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GCHQ and NSA Attacked Security Companies

GCHQ has reverse engineered Kaspersky Lab software to find weaknesses which could be exploited to prevent detection of its own exploit activities, according to new Edward Snowden documents.

The news emerged from a government warrant renewal request from 2008 covering activities which “involve modifying commercially available software to enable interception, decryption and other related tasks, or ‘reverse engineering’ software,” according to The Intercept.

“Personal security products such as the Russian anti-virus software Kaspersky continue to pose a challenge to GCHQ’s CNE [Computer Network Exploitation] capability and SRE is essential in order to be able to exploit such software and to prevent detection of our activities,” it apparently continued.

It’s unclear whether GCHQ was successful in this, although the NSA is also revealed to have been monitoring the Russian internet security player for similar reasons.

A top secret report from 2008 seems to show that agents found a way of pulling information from ‘user agent’ strings included in HTTP header requests to uniquely identify and possibly attack Kaspersky Lab customers.

The agency has also been monitoring the emails sent to and from employees of AV companies to spot mention of new vulnerabilities which they can then exploit, according to a document entitled Project CAMBERDADA.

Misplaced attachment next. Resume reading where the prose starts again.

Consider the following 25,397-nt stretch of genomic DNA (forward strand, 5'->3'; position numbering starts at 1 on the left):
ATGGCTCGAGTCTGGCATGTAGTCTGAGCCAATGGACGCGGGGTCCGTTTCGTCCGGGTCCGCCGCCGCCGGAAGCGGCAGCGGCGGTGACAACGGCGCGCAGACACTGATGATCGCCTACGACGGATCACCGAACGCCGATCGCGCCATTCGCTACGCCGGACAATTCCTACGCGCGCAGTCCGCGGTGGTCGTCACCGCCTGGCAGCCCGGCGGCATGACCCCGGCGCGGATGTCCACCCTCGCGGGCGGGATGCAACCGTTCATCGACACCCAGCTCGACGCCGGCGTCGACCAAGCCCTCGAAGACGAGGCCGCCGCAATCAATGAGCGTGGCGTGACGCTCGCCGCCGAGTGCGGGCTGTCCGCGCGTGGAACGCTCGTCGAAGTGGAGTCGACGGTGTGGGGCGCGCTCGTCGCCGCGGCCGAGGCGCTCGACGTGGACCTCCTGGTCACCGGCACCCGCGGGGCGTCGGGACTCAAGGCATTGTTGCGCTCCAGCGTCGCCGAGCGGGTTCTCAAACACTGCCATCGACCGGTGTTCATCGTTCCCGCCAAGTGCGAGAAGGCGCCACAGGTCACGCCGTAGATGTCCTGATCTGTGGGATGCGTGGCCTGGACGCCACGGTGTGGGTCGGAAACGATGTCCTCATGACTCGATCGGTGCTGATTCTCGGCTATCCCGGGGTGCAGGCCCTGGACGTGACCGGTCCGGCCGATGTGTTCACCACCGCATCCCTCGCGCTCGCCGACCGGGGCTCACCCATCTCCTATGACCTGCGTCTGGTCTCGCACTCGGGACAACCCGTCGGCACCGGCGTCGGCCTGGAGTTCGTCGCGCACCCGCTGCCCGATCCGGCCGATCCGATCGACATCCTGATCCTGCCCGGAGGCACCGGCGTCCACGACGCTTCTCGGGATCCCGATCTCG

Over 20 AV companies are apparently listed, including F-Secure, Check Point, Bit-Defender and Avast. Tellingly, American giants McAfee and Symantec, and British leader Sophos are omitted.

Earlier this month, Kaspersky Lab founder, Eugene Kaspersky, revealed that his firm had detected an advanced state-sponsored attack on its network designed to uncover information about key technologies.

“Governments attacking IT security companies is simply outrageous. We’re supposed to be on the same side as responsible nations, sharing the common goal of a safe and secure cyberworld,” he argued in a blog post.

“We share our knowledge to fight cybercrime and help investigations become more effective. There are many things we do together to make this cyberworld a better place. But now we see some members of this ‘community’ paying no respect to laws, professional ethics or common sense.”

Ben Johnson, chief security strategist for Bit9 + Carbon Black, argued that it isn’t surprising the NSA and GCHQ test their offensive tools against the defensive capabilities of AV firms.

“AV tools can be bought and pulled apart by anyone – once a hacker has access to the blacklist, they have the key to avoiding any tripwires and tweak their code in order to evade detection,” he added.

“This is why we have seen such a rise in polymorphic malware, or ‘zero-day’ attacks – if an attack has never been seen, it is not a known threat, and so it cannot exist on an AV blacklist. This is why organizations need to move away from blacklisting and start whitelisting instead.”

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